What most people fail to recognise is that in the spiritual realm there is nothing but Christ. There is no patience nor humility nor light in the spiritual world; these things do not exist. It is Christ and Him alone.
In view of this we need to have a further work of God done in our lives. When we were first saved we were shown that what we needed was Christ, not works. We were saved through Christ and not by our efforts. Just as similar a drastic and thorough revelation should we have in our present concern; namely, that what we need is Christ, not things. Just as there were many matters eliminated when we first believed, so many more matters must be totally wrecked today. The only difference being, that what was first destroyed were sins, while what is later to be demolished are spiritual things. It was at the first that our pride, jealousy, vainglory, ill-temper, or some other sin(s) were destroyed; today our patience, humility, and self-styled holiness must also be destroyed in order that we may understand that Christ is our life and our all. How vastly opposite is this Christianity from the Christianity which people usually conceive of.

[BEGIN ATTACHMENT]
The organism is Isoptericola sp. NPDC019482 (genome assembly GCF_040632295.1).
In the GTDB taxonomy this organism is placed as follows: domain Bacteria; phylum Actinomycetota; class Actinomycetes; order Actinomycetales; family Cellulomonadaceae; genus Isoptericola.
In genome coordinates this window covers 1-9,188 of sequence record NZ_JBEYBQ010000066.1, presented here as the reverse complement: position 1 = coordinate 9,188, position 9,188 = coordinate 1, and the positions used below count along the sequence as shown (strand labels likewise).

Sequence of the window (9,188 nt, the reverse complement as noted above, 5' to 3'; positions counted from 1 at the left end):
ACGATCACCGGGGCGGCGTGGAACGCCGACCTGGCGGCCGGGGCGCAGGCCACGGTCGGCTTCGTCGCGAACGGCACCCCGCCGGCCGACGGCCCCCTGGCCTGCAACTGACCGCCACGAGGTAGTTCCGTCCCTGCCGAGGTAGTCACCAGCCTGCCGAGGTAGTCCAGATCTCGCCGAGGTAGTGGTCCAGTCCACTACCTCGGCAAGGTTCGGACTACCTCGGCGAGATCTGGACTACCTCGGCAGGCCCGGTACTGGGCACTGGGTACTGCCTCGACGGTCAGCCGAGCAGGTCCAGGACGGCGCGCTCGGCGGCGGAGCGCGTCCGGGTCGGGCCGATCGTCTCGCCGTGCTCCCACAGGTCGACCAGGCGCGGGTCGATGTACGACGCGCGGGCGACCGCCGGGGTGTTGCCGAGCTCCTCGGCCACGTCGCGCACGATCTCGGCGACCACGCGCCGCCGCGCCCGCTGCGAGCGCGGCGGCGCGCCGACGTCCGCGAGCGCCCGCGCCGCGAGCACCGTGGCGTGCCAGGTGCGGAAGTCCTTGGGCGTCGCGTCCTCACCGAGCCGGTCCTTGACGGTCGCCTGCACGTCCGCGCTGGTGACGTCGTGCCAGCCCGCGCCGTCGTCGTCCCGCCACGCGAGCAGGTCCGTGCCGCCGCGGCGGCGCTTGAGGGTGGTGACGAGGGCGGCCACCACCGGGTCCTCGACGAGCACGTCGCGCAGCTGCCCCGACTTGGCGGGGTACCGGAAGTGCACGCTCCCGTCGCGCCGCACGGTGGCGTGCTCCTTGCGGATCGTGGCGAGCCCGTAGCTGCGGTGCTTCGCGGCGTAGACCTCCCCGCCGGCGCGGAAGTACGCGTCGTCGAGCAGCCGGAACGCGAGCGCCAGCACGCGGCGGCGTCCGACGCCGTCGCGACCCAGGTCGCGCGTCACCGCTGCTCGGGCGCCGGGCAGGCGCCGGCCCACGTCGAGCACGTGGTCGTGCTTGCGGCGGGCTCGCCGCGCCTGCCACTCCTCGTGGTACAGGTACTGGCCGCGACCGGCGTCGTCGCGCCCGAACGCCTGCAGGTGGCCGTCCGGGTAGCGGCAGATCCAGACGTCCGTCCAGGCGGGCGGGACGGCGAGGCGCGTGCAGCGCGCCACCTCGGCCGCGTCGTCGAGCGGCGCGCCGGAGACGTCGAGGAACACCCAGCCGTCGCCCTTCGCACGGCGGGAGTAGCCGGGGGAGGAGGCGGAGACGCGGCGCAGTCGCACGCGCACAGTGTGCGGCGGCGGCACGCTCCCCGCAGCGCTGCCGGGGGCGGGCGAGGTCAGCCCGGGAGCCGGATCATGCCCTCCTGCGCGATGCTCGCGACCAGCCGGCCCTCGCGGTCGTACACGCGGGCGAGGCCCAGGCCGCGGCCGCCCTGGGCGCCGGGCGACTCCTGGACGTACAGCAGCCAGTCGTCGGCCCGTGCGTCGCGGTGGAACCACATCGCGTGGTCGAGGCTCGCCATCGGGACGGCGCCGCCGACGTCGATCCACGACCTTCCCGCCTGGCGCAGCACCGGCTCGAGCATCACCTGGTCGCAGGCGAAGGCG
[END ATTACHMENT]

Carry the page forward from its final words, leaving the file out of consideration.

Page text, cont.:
A number of brothers and sisters often come to talk with me and to ask me many questions. You may be among that number who may consider yourself to be better than many other people, but I am fearful lest you remain the same throughout your life, because what you have in yourself are but things. As regards patience, you are truly very patient; as regards humility, you are surely quite humble; you are very bright in performing tasks and quite good in your conduct. You have love and are always willing to help and to forgive. According to the standard of man, where else can one ever find such a good Christian? Even so, I must tell you straightforwardly that what you have in yourself are mere things. You ought to realise before God that that which is spiritual is not a thing but is the Lord Jesus Christ: not what you have, nor what you can do, nor yet what you can get, but only what Christ is. Except He becomes that thing in your life, nothing else is of any spiritual worth. In the spiritual world, there is nothing but Christ since He is God's everything.